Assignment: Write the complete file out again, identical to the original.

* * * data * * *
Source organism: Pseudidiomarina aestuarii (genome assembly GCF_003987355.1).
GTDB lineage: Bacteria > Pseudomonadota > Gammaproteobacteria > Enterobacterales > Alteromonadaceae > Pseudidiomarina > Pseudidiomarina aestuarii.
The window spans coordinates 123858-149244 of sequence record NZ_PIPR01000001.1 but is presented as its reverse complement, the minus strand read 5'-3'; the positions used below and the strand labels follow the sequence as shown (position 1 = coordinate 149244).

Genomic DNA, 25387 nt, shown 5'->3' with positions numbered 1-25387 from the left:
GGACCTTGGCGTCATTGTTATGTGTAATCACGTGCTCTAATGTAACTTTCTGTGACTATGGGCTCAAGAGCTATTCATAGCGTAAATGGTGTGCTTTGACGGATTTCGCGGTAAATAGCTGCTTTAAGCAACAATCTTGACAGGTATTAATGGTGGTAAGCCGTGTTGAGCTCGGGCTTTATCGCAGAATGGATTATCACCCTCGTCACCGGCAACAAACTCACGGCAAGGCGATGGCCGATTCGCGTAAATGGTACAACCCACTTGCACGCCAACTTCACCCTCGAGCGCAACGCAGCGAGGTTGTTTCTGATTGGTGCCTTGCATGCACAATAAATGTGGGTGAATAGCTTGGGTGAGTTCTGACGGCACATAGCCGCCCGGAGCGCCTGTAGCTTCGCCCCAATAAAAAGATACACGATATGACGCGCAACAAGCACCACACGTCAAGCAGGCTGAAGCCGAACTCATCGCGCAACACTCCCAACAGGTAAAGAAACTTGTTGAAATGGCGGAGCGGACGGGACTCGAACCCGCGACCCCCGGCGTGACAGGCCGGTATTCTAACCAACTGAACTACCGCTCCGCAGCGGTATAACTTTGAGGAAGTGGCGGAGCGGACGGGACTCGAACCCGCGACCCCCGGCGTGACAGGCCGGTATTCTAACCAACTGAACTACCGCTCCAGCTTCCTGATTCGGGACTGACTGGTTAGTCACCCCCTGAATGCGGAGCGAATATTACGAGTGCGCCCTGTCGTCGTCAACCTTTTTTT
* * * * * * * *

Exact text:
Source organism: Pseudidiomarina aestuarii (genome assembly GCF_003987355.1).
GTDB lineage: Bacteria > Pseudomonadota > Gammaproteobacteria > Enterobacterales > Alteromonadaceae > Pseudidiomarina > Pseudidiomarina aestuarii.
The window spans coordinates 123858-149244 of sequence record NZ_PIPR01000001.1 but is presented as its reverse complement, the minus strand read 5'-3'; the positions used below and the strand labels follow the sequence as shown (position 1 = coordinate 149244).

Genomic DNA, 25387 nt, shown 5'->3' with positions numbered 1-25387 from the left:
GGACCTTGGCGTCATTGTTATGTGTAATCACGTGCTCTAATGTAACTTTCTGTGACTATGGGCTCAAGAGCTATTCATAGCGTAAATGGTGTGCTTTGACGGATTTCGCGGTAAATAGCTGCTTTAAGCAACAATCTTGACAGGTATTAATGGTGGTAAGCCGTGTTGAGCTCGGGCTTTATCGCAGAATGGATTATCACCCTCGTCACCGGCAACAAACTCACGGCAAGGCGATGGCCGATTCGCGTAAATGGTACAACCCACTTGCACGCCAACTTCACCCTCGAGCGCAACGCAGCGAGGTTGTTTCTGATTGGTGCCTTGCATGCACAATAAATGTGGGTGAATAGCTTGGGTGAGTTCTGACGGCACATAGCCGCCCGGAGCGCCTGTAGCTTCGCCCCAATAAAAAGATACACGATATGACGCGCAACAAGCACCACACGTCAAGCAGGCTGAAGCCGAACTCATCGCGCAACACTCCCAACAGGTAAAGAAACTTGTTGAAATGGCGGAGCGGACGGGACTCGAACCCGCGACCCCCGGCGTGACAGGCCGGTATTCTAACCAACTGAACTACCGCTCCGCAGCGGTATAACTTTGAGGAAGTGGCGGAGCGGACGGGACTCGAACCCGCGACCCCCGGCGTGACAGGCCGGTATTCTAACCAACTGAACTACCGCTCCAGCTTCCTGATTCGGGACTGACTGGTTAGTCACCCCCTGAATGCGGAGCGAATATTACGAGTGCGCCCTGTCGTCGTCAACCTTTTTTT